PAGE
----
This post is, oh, six months in the making. Longer, if you count how long it’s been a pipe dream. But six months is when I started working in earnest. My partner is crazy for everything Victorian, and his enthusiasm is catching; I’ve long wanted to join him in his preferred era. This past April, I remembered that I own Kristina Harris’s splendid 59 Authentic Turn-of-the-Century Fashion Patterns, and I set immediately to work.
I’ve drafted patterns before – hell, I’ve taught pattern drafting – so I was reasonably confident going into the project. This book, though, raised the bar quite a bit. I came away feeling like I’d leveled up as a seamstress. A single project has never enriched my skills quite this much, and I can’t wait to try another pattern. I expect I’ll be practically superhuman once I get to the end of the book.
You see, these patterns, like most pre-mass-production ones, don’t come with instructions. Once you’ve traced and cut the pieces, you’re on your own. This was the first challenge: I went into the drafting without any notches or other indications of what went where, so I was forced to be that much more precise in my cutting. I confess I often skimp on seams I know aren’t going to be crucial or visible. (Doesn’t everyone?) This pattern didn’t make that immediately obvious, so I treated every seam like a potentially crucial one. That’s part of why this project took as long as it did.
The other part is that I actually made a muslin – yes, another thing I usually skimp on. I’m pretty good at visualizing patterns in 3D and as such don’t usually need one, but I was taking zero chances with this. And I’m glad I did, even if posting about it now just reveals what a lazy seamstress I am!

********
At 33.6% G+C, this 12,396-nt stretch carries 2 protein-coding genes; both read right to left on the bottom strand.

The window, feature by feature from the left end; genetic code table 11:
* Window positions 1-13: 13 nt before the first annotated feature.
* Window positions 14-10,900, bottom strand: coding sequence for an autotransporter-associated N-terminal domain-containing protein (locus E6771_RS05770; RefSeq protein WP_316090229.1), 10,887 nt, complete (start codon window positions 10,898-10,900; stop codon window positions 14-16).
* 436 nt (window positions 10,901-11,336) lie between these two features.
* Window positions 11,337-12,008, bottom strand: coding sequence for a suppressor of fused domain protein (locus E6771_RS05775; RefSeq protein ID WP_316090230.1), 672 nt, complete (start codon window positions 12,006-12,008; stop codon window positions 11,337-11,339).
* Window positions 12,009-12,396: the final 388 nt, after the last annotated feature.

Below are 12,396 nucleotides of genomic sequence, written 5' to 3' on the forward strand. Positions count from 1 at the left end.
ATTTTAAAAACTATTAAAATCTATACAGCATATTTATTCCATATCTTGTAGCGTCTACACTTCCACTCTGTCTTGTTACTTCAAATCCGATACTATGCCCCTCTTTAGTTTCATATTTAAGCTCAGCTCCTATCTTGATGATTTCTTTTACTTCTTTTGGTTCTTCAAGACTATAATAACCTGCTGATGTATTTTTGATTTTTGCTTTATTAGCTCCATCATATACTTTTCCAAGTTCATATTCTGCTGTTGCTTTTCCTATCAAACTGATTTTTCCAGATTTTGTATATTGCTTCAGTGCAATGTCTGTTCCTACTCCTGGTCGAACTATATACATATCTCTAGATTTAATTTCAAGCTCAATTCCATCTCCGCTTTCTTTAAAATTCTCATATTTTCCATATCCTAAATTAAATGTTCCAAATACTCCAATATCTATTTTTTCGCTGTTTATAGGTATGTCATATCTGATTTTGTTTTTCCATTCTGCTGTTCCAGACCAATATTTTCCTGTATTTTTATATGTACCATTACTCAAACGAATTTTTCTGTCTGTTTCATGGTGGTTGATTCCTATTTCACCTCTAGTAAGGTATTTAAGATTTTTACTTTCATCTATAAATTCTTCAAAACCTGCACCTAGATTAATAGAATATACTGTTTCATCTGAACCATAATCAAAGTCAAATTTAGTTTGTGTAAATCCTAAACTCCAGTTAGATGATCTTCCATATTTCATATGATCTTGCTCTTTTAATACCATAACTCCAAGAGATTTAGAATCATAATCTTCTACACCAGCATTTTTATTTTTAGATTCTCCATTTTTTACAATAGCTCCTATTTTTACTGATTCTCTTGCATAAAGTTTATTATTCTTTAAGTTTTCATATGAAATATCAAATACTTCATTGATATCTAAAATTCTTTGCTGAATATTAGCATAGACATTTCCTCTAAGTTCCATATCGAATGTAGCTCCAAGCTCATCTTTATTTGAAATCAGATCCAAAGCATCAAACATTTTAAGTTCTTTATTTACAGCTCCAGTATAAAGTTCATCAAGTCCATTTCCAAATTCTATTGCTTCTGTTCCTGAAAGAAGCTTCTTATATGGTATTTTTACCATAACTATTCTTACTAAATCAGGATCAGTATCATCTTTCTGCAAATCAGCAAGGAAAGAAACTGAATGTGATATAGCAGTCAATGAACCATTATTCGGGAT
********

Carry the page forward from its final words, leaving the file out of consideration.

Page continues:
You can see from the final product that I went considerably off book. I’ve never met a pattern I didn’t want to modify, and I made no exception here. I can’t help it; I was terrible at rules growing up, and I’m no better now. Leopard, spots, etc. I lowered and squared the neckline – can’t stand high necks – and swapped the ruffles for a slight bustle. Between the stomacher (reinforced with cardboard) and the rear panniers, the dress ended up vaguely 1780s in shape. Not as explicitly Victorian as it could have been, but it’ll make a great peasant-rate robe a’langlaise should I ever get into Revolution reenactments.
Plus, I think altering garments is truer to the spirit of authenticity anyway. It’s not like actual historical seamstresses never got creative. Maybe I’m cosplaying a Victorienne who happened to love the 1780s.
I finished the dress in time for the Springfield Steampunk Festival, where I wore it with an authentic Victorian petticoat and felt like a million bloody bucks. Looking at the photos now, I’m already seeing a million little flaws, but I still couldn’t be happier with my first-ever Victorian garment. Many more to come! The 1890s have an undeniable charm.